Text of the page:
Just published is a comprehensive report from The Mining Association of Canada. At this link you can download a copy of Revenues to Governments from the Canadian Mineral Sector 2002-2011 as prepared by ENTRANS Policy Research Group Inc. I recommend it if you want detail and facts on the immense contribution of the mining industry to the taxman.
A summary of the report is to be had at this link. I quote:
Key findings [of the report]:
• Total payments reached an estimated $9 billion in 2011.
• Royalty/mining tax payments increased by about $700 million over last year, with most of the increase coming from Alberta, Saskatchewan, Newfoundland and Labrador, and Ontario.
• The mineral sector has contributed $69 billion to government treasuries over the past 10 years -$30 billion to federal and $39 billion to provincial coffers.
Of particular note is the study’s findings that show a steady increase in overall mining tax and royalty payments since the 2009/10 figures seen during the international recession where payments to governments declined almost 60% compared to 2008/09. In 2010/11, royalties and mining taxes began to recover, increasing by 45% from $2.2 billion to $3.2 billion. They increased by a further 20% in 2011/12 to $3.8 billion, which is well above the 10-year average.
Regionally, Alberta and Saskatchewan accounted for the largest portion of royalties and mining taxes at 64% last year stemming from the provinces’ respective strength in bitumen and coal, and potash and uranium. Newfoundland and Labrador saw royalty and mining tax revenues rise by almost 70% on the strength of higher iron ore and nickel prices, and increased volumes from the Voisey’s Bay operation. Ontario’s annual revenues more than doubled—from $72 million to $180 million—likely attributed to higher gold and copper prices.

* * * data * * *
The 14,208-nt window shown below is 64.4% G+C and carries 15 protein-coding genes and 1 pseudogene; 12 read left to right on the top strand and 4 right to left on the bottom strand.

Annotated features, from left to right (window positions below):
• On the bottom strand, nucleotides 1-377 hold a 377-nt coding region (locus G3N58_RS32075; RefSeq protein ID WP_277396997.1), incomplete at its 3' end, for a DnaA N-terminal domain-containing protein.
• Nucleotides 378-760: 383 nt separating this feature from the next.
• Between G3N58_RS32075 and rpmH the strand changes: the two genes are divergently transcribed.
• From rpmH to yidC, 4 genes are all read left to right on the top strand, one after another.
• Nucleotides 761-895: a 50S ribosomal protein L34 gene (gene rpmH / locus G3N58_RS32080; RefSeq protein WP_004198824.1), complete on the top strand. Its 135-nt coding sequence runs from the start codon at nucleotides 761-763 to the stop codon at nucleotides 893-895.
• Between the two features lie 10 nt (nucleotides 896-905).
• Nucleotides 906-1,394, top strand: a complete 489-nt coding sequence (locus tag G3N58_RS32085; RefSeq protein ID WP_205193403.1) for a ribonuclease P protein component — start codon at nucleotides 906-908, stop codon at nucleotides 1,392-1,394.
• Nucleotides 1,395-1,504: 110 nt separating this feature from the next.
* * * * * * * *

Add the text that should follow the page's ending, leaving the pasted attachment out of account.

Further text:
The report does not tell us what percentage of tax income this represents.
At this link , we read the following about the tax take from liquor:
To give you a comparison on the tax side of the equation, here are the per capita (per person) annual amounts of money that the major provincial governments in Canada made from liquor tax revenue in 2009:
Province Annual Liquor Tax Revenue (2009) Population Per Capita Annual Revenue from Liquor Quebec 973,066,000 7,870,026 123.64 Ontario 1,883,422,000 13,134,455 143.39 Alberta 684,468,000 3,711,845 184.40 BC
900,135,000 4,494,232 200.28 Canada Overall 5,426,005 33,930,830 159.91 (Canadian Average)
As you can see, BC makes a lot of money from liquor tax revenue … over $900 million per year. You can also see that BC makes a disproportionately large amount of money on the per capita revenue as compared to the other major provinces and the Canadian average. BC takes in just over $200 per person per year from liquor tax revenue … almost $60 more per person per year than Ontario (the other major wine producing province) and almost $80 more per person per year than Quebec.
Give or take four billion for four provinces per year. So maybe about eight to ten billion for the whole country. If my understanding is correct, the mining industry pays as much in tax each year as all us drinkers combined.
I am not sure whether to be heartened or distressed by this news. Certainly I will continue to make my own wine and bring in as much duty free from US airport stores as possible.